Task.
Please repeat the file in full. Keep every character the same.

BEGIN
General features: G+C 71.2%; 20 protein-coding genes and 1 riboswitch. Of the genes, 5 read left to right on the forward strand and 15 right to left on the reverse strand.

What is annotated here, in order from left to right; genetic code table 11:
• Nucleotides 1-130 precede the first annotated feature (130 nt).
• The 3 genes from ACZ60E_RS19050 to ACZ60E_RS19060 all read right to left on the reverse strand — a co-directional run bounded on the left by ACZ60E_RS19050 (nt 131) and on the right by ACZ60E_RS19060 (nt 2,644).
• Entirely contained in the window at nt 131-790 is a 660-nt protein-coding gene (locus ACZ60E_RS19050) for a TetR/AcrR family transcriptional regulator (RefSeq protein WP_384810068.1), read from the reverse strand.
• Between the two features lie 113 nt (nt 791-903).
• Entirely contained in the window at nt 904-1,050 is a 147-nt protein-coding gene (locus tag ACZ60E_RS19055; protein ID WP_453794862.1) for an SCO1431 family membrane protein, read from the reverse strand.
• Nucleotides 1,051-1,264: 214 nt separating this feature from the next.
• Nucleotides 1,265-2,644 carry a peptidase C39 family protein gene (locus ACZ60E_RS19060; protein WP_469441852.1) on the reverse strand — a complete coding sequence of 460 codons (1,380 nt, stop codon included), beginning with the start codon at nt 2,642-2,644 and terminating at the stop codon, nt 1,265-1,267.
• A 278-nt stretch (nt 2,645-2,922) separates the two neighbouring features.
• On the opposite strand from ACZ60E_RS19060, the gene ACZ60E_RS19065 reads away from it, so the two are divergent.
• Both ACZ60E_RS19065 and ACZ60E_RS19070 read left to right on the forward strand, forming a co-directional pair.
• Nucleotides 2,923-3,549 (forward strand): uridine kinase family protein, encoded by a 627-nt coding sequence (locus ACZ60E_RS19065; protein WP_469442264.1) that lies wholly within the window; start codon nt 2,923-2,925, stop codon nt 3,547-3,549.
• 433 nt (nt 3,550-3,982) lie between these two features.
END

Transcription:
General features: G+C 71.2%; 20 protein-coding genes and 1 riboswitch. Of the genes, 5 read left to right on the forward strand and 15 right to left on the reverse strand.

What is annotated here, in order from left to right; genetic code table 11:
• Nucleotides 1-130 precede the first annotated feature (130 nt).
• The 3 genes from ACZ60E_RS19050 to ACZ60E_RS19060 all read right to left on the reverse strand — a co-directional run bounded on the left by ACZ60E_RS19050 (nt 131) and on the right by ACZ60E_RS19060 (nt 2,644).
• Entirely contained in the window at nt 131-790 is a 660-nt protein-coding gene (locus ACZ60E_RS19050) for a TetR/AcrR family transcriptional regulator (RefSeq protein WP_384810068.1), read from the reverse strand.
• Between the two features lie 113 nt (nt 791-903).
• Entirely contained in the window at nt 904-1,050 is a 147-nt protein-coding gene (locus tag ACZ60E_RS19055; protein ID WP_453794862.1) for an SCO1431 family membrane protein, read from the reverse strand.
• Nucleotides 1,051-1,264: 214 nt separating this feature from the next.
• Nucleotides 1,265-2,644 carry a peptidase C39 family protein gene (locus ACZ60E_RS19060; protein WP_469441852.1) on the reverse strand — a complete coding sequence of 460 codons (1,380 nt, stop codon included), beginning with the start codon at nt 2,642-2,644 and terminating at the stop codon, nt 1,265-1,267.
• A 278-nt stretch (nt 2,645-2,922) separates the two neighbouring features.
• On the opposite strand from ACZ60E_RS19060, the gene ACZ60E_RS19065 reads away from it, so the two are divergent.
• Both ACZ60E_RS19065 and ACZ60E_RS19070 read left to right on the forward strand, forming a co-directional pair.
• Nucleotides 2,923-3,549 (forward strand): uridine kinase family protein, encoded by a 627-nt coding sequence (locus ACZ60E_RS19065; protein WP_469442264.1) that lies wholly within the window; start codon nt 2,923-2,925, stop codon nt 3,547-3,549.
• 433 nt (nt 3,550-3,982) lie between these two features.